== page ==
Home» Read» Articles» The Tide Came In! The Revival in Lewis (1949-1953)
The Tide Came In! The Revival in Lewis (1949-1953)

By Mary Peckham

'A people saturated in God.' 'An awareness of the Almighty'. 'God coming down.' These were some of the expressions used in trying to bring to people' notice the reality of a Heaven-sent revival.

The winter of 1949 had not yet passed when some of the Lord's awakened people came to the realisation that the time had come when expectations were high and faith must be rewarded. Spiritual life was at a low ebb on the island; as someone said symbolically-the tide was out! But, the tide came in and in a moment everything changed!

The people awoke, the pews were filled and young people flocked to the churches. Come hail, rain or snow they came, walking miles to the place of worship or hiring transport.

There was no indication of what was to come in the first meeting that was convened in Barvas Parish church. The preacher complained that the meeting was hard and unresponsive, but as the people dispersed, one of the elders broke into a burdened prayer, pouring out his heart before the Lord. The congregation turned back into the church and Heaven broke over the scene. From then on people came in repentance before the Lord and the fear of God fell on the unconverted.

Conversation centred on what was happening and who was being saved. People rushed home in the Spring for the fields, from the moor and from the fishing to attend the services locally and elsewhere. There was such a hunger to hear the Word and never a complaint that the sermons were too long. When the service ended in the church it was announced that it would be continued in one of the homes and the people flocked there. The warmth and love and welcome was 'out of this world!' The sheer cutting edge of the 'sword of the Spirit, which is the word of God' slew the enemies of the Lord on every hand and exposed the sinfulness of the human heart. Who can describe the anguish of those whom God enlightened as to the lostness of their condition? How the tears flowed! The saints wept for joy and the sinners wept their way to the Saviour who alone could save them from their sins.

In the heart of London, Lewis people found the Saviour. One the high seas they sought the Lord. The prayers of the saints were abundantly answered as the Spirit of God penetrated into places inaccessible to the Lord's people. He arrested them in the drinking dens and at the dance and in the cinema. There was no place for them to hide. In one village drinking den, the Spirit of God arrested the men who frequented the place and all fourteen of them were afterwards found praying in the prayer meeting! A dance was disrupted when the local minister went in to tell them their musician had just been saved. He asked permission to lead in prayer and sing a psalm. God came to the dance and the M.C. left in tears, to be followed by the young people, some of who were saved! A Headmaster and his wife were among these.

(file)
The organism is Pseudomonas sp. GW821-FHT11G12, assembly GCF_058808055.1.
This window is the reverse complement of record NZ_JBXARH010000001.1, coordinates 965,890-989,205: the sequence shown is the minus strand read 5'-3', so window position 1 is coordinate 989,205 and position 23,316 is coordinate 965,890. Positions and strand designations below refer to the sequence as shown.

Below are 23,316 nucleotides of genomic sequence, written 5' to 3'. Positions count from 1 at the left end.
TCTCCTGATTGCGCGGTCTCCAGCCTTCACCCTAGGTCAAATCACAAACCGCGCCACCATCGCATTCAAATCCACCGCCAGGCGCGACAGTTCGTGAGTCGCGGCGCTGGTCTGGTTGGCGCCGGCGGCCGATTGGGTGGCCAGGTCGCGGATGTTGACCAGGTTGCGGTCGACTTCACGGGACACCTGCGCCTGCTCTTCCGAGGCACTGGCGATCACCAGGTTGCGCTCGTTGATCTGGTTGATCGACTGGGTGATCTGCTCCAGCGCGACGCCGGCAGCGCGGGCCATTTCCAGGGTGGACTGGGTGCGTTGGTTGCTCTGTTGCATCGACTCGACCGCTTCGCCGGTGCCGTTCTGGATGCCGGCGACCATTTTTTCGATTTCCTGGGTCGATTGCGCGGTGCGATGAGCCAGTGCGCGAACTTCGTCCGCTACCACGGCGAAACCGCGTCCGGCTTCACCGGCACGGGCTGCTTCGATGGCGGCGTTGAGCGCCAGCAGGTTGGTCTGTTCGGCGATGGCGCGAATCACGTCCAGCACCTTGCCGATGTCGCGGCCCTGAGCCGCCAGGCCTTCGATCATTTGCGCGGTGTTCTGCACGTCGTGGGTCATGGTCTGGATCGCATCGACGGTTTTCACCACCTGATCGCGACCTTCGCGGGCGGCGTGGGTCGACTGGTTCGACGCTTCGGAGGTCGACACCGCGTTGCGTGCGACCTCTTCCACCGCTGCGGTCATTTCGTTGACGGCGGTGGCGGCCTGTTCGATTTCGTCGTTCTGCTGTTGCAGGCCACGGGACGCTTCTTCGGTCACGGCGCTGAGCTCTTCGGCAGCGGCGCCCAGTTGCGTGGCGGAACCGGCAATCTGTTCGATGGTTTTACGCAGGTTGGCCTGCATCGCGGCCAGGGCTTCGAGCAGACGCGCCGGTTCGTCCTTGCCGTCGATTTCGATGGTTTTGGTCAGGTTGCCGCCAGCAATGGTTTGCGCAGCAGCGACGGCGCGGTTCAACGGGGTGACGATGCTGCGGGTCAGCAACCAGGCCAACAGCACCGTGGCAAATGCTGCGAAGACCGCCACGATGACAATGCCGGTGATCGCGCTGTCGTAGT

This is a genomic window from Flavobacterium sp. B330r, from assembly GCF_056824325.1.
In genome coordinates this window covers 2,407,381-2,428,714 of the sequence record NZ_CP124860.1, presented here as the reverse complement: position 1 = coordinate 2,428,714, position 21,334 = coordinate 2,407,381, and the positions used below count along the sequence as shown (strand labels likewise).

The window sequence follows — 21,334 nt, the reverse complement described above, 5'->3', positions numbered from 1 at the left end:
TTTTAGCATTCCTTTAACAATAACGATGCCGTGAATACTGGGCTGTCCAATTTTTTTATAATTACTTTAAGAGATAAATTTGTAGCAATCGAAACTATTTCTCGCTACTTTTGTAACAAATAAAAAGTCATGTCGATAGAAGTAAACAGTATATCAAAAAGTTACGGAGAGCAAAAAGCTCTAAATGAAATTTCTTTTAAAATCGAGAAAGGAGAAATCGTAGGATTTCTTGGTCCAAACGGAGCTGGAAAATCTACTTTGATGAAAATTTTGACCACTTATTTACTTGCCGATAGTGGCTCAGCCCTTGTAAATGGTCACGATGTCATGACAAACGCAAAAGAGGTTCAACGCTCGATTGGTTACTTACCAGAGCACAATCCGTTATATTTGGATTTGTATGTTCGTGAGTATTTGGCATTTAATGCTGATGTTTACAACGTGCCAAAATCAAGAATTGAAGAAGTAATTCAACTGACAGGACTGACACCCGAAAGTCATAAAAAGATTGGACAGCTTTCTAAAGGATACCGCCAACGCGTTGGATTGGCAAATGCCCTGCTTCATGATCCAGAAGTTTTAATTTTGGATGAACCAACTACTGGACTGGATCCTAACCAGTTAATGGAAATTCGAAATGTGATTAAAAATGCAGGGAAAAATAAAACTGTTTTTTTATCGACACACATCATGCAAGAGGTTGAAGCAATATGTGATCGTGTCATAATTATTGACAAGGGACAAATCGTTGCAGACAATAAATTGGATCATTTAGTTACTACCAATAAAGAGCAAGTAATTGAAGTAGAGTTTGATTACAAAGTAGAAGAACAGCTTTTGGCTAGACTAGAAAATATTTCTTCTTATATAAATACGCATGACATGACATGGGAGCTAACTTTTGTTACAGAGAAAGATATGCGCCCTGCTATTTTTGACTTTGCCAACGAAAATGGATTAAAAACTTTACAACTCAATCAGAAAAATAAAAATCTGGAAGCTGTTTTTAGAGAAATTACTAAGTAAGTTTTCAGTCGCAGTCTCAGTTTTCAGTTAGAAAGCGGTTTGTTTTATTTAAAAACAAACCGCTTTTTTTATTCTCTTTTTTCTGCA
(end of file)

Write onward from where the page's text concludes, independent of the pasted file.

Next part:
Thirty people gathered in Arnol at a cottage prayer meeting. A blacksmith from Shader led in payer for a full half-hour. He closed his pray thus, 'Lord, I don't know where these, my brethren stand. I don't know how it is with the preacher, but if I know my own heart, I know I am thirsty and Thou hast said: "I will pour water on him that is thirsty and floods upon the dry ground." In the name of the Lord I ask that his promise be fulfilled.' The house shook. The dishes rattled in the 'dresser' and some thought it was a tremor. They went outside into the night and behold, from all over the village people were coming, some carrying chairs, to assemble in the meeting house, hungering to hear the word of God! Revival had come to Arnol! God was true to His Word!

Twenty-two young people with their hearts aflame for God, left Lewis for the mission field and eleven went to study theology and to fill pulpits in the Highlands and Islands. Others raised their families in the fear of God whilst many sought employment on the mainland, adding their witness to the local churches. Individual stories are too numerous to record but suffice to say like the Psalmist in Psalm 126, 'the Lord hath done great things of us whereof we are glad.' May the cry in the same Psalm become our cry, turn again our captivity as streams in the south.'